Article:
305 N.Y.S.2d 583, 61 Misc.2d 250, People v. Gates, (N.Y.Co.Ct. 1969)

Citation:305 N.Y.S.2d 583, 61 Misc.2d 250
Party Name:People v. Gates
Case Date:December 02, 1969

Page 583

305 N.Y.S.2d 583

61 Misc.2d 250

The PEOPLE of the State of New York, Plaintiff v. Arthur Richard GATES, Defendant.

Rockland County Court.

Dec. 2, 1969.

Page 584

Robert R. Meehan, Dist. Atty., Rockland County, for the people.

Edward R. Korman, New York City, and Kornfeld, Rew & Newman, Suffern, for defendant.

[61 Misc.2d 251] JOHN A. GALLUCCI, Judge.

This is an application in the nature of a writ of error coram nobis to vacate and set aside a judgment entered in this Court on the 14th day of February, 1967, convicting defendant, by a verdict of a jury, of murder in the first degree and sentencing him to life imprisonment.

Upon appeal, his conviction was affirmed by the Appellate Division (29 A.D.2d 843, 288 N.Y.S.2d 862) and by unanimous decision of the Court of Appeals (24 N.Y.2d 666, 301 N.Y.S.2d 597, 249 N.E.2d 450), and defendant now seeks postconviction relief.

Defendant claims as the basis for this coram nobis motion that his conviction resulted because of the improper admission into evidence on his trial of a set of fingerprints and a palm print. The palm print and one of the fingerprints matched those taken from the defendant at the time of his arrest. He contends both the fingerprints and the palm print were taken in violation of his rights under the Fourth and Fourteenth

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Amendments of the Constitution of the United States. He alleges he was arrested without probable cause, that his arrest was unlawful, that the fingerprints and the palm print were taken from him while he was illegally detained, therefore, such evidence is the product of an illegal arrest and should have been excluded or suppressed.

The Court of Appeals in its decision 24 N.Y.2d 666, at page 670, 301 N.Y.S.2d 597, at page 601, 249 N.E.2d 450, at page 452, stated, 'In the light of the Supreme Court's recent decision in Davis v. Mississippi, 394 U.S. 721, 89 S.Ct. 1394, 22 L.Ed.2d 676 (decided April 22, 1969), there can be no doubt that fingerprint evidence is 'subject to the proscriptions of the Fourth and Fourteenth Amendments' and that such evidence is to be excluded if it be the product of an illegal arrest (394 U.S., at p. (723) 724, 89 S.Ct. at p. 1396). However, the fact is that Gates failed to challenge the admissibility of his fingerprints on the ground that they were the fruit of an unlawful arrest either by pretrial motion to suppress--as mandated by our practice (Code Crim.Proc., § 813--c)--or by objection at the trial to their receipt. This being so, it follows that the question is not preserved for our review upon appeal from the conviction. (See People v. Friola, 11 N.Y.2d 157, 227 N.Y.S.2d 423, 182 N.E.2d 100.)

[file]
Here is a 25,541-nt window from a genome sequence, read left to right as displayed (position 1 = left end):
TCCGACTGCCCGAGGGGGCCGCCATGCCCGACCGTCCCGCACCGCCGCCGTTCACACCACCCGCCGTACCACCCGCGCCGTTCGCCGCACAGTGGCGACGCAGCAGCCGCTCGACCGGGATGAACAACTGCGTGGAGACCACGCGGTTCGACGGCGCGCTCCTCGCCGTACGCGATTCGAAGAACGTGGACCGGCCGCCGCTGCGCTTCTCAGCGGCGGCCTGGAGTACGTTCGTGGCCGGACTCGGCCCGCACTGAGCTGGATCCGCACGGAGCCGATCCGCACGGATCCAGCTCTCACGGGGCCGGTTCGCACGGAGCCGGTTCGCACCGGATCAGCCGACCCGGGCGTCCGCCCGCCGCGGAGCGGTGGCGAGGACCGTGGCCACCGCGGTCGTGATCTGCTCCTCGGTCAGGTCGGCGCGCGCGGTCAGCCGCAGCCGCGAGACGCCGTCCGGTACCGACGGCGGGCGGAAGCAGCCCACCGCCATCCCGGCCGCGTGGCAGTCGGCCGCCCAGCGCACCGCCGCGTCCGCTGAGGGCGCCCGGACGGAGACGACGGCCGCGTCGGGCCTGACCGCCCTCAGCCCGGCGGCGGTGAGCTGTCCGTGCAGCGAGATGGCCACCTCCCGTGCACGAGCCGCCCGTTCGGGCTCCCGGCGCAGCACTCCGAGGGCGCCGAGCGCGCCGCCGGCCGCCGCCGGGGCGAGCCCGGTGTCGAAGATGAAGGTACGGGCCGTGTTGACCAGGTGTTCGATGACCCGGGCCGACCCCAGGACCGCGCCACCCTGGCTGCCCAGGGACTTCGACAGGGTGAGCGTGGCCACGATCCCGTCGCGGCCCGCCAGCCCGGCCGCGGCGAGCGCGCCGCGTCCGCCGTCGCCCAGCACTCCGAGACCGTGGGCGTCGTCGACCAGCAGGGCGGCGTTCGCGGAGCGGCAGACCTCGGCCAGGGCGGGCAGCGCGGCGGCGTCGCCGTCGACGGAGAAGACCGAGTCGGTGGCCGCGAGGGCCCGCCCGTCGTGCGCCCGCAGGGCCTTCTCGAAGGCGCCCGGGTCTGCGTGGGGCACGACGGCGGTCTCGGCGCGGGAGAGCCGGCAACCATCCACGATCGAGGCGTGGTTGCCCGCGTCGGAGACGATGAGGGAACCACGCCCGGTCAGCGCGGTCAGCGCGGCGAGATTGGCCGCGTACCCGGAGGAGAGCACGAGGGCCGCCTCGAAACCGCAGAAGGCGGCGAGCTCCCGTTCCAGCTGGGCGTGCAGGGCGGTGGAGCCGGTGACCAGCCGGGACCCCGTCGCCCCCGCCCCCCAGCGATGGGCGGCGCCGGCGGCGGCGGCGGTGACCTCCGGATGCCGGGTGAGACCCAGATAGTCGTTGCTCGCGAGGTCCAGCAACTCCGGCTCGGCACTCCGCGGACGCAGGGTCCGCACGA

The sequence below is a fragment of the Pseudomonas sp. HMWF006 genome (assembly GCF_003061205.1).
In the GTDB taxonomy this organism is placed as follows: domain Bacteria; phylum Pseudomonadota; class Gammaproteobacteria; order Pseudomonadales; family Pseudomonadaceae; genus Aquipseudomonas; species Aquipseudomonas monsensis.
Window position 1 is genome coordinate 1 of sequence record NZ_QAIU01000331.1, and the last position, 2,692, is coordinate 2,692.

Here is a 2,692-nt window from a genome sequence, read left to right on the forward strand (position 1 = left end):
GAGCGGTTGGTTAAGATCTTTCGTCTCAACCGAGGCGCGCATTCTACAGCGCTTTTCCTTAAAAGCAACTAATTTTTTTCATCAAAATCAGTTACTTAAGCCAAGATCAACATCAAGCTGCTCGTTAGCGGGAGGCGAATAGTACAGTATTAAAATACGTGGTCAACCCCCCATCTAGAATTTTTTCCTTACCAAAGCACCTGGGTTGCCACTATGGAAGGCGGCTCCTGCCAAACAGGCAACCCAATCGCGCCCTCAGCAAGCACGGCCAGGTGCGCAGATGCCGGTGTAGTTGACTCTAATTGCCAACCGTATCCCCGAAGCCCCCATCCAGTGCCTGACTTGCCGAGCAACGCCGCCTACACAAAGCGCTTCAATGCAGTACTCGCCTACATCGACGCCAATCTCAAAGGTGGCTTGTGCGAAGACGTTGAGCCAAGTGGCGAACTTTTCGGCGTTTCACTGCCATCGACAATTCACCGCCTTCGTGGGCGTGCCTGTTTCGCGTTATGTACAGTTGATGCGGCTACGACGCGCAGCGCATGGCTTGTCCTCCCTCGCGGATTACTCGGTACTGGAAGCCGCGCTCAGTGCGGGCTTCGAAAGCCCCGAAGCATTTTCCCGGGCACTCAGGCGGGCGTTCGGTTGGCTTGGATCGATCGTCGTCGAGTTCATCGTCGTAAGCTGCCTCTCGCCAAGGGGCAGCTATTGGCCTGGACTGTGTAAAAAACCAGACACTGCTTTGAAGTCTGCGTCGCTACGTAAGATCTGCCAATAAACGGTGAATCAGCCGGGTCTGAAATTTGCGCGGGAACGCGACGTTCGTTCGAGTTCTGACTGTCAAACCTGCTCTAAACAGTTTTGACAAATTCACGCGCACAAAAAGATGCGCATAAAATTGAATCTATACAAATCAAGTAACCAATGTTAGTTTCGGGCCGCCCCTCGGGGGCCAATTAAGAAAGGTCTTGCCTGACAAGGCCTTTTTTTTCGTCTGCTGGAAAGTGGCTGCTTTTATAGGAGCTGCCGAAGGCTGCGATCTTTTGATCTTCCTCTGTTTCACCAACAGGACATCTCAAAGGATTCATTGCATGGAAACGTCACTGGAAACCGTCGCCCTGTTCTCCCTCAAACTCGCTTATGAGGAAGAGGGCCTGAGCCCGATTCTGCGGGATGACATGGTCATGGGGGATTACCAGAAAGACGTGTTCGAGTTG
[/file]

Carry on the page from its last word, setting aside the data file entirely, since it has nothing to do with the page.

'The need to voice an objection in order to raise a question such as this is demonstrated by the present case. Although the defendant now asserts that his arrest was unlawful, his failure to object to the use of the evidence on that ground, or even to intimate that such an issue was in the case, deprived the People of any opportunity to show the information in the possession of the police at the time of Gates' arrest. It may well be that, when the arrest was effected--though only 45 minutes after the commission[61 Misc.2d 252] of the crime--the police had already gathered facts, such as the defendant's threats against his wife, which actually furnished reasonable grounds for believing that he had committed the crime. Certainly, on the basis of the record now before us, we should not presume otherwise. 6'

In Note 6, the Court said, 'We need not now consider whether the defendant would be entitled to a post-conviction hearing to determine the factual circumstances attending his apprehension. (Cf. Kaufman v. United States, 394 U.S. 217, 89 S.Ct. 1068, 22 L.Ed.2d 227.)'

The People oppose defendant's application as being the improper remedy for the relief sought.

It is undisputed that the objections now sought to be raised by the defendant were not asserted by him at the time of trial by means of statutory procedure, i.e., motions to suppress (Sections 813--c to i, inclusive, Code of Criminal Procedure), by objections during the conduct of the trial itself, or by motions in arrest of judgment or for a new trial. It was not until argument before the Court of Appeals on February 27, 1969, two years after defendant's conviction, that he, for the first time,

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raised the issue of alleged violation of his Federal constitutional rights and which he now claims requires that his judgment of conviction be vacated. The Court of Appeals on May 14, 1969, specifically noted both the substantive applicability of defendant's assertions (citing Davis v. Mississippi, 394 U.S. 721, 89 S.Ct. 1394, 22 L.Ed.2d 676, decided April 22, 1969), as well as his failure to have preserved such issues for its review, and affirmed the judgment of conviction.

The fundamental issue presented, therefore, is whether defendant, having been denied state appellate relief, is now entitled to state post-conviction relief upon constitutional grounds not previously preserved and/or asserted by the defendant, and the substantive applicability of which was decided following defendant's conviction, but prior to his exhaustion of his state appellate remedies.

Inherent in defendant's application are the converging issues and principles affecting enforcement of state procedural requirements in accordance with Federal requirements of due process under the Fourth and...

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